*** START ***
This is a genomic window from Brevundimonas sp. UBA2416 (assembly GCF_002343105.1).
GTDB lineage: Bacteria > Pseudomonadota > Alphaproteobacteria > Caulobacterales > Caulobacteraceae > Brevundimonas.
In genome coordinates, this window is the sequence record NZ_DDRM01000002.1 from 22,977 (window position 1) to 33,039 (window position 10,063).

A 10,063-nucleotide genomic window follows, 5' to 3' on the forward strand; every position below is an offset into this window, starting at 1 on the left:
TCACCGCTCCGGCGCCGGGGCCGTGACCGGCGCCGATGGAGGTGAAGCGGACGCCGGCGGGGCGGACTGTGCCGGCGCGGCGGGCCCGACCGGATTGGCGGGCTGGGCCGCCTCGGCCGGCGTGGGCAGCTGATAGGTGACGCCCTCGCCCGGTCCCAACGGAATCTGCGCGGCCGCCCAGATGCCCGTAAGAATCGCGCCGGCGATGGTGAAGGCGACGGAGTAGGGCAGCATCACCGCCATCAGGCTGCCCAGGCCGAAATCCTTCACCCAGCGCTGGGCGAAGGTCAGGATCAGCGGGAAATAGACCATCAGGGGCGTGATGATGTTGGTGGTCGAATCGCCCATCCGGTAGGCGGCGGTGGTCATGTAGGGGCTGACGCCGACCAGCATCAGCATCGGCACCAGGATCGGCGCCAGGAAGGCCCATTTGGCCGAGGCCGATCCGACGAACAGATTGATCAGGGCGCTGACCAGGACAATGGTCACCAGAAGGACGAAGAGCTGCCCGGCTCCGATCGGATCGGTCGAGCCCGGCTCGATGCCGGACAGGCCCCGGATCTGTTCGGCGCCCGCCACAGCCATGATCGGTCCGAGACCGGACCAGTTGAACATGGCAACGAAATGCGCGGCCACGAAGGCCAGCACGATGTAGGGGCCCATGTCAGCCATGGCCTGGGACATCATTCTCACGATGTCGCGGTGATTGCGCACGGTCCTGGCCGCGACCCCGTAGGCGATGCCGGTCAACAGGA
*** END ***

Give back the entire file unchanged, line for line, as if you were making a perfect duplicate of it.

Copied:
This is a genomic window from Brevundimonas sp. UBA2416 (assembly GCF_002343105.1).
GTDB lineage: Bacteria > Pseudomonadota > Alphaproteobacteria > Caulobacterales > Caulobacteraceae > Brevundimonas.
In genome coordinates, this window is the sequence record NZ_DDRM01000002.1 from 22,977 (window position 1) to 33,039 (window position 10,063).

A 10,063-nucleotide genomic window follows, 5' to 3' on the forward strand; every position below is an offset into this window, starting at 1 on the left:
TCACCGCTCCGGCGCCGGGGCCGTGACCGGCGCCGATGGAGGTGAAGCGGACGCCGGCGGGGCGGACTGTGCCGGCGCGGCGGGCCCGACCGGATTGGCGGGCTGGGCCGCCTCGGCCGGCGTGGGCAGCTGATAGGTGACGCCCTCGCCCGGTCCCAACGGAATCTGCGCGGCCGCCCAGATGCCCGTAAGAATCGCGCCGGCGATGGTGAAGGCGACGGAGTAGGGCAGCATCACCGCCATCAGGCTGCCCAGGCCGAAATCCTTCACCCAGCGCTGGGCGAAGGTCAGGATCAGCGGGAAATAGACCATCAGGGGCGTGATGATGTTGGTGGTCGAATCGCCCATCCGGTAGGCGGCGGTGGTCATGTAGGGGCTGACGCCGACCAGCATCAGCATCGGCACCAGGATCGGCGCCAGGAAGGCCCATTTGGCCGAGGCCGATCCGACGAACAGATTGATCAGGGCGCTGACCAGGACAATGGTCACCAGAAGGACGAAGAGCTGCCCGGCTCCGATCGGATCGGTCGAGCCCGGCTCGATGCCGGACAGGCCCCGGATCTGTTCGGCGCCCGCCACAGCCATGATCGGTCCGAGACCGGACCAGTTGAACATGGCAACGAAATGCGCGGCCACGAAGGCCAGCACGATGTAGGGGCCCATGTCAGCCATGGCCTGGGACATCATTCTCACGATGTCGCGGTGATTGCGCACGGTCCTGGCCGCGACCCCGTAGGCGATGCCGGTCAACAGGA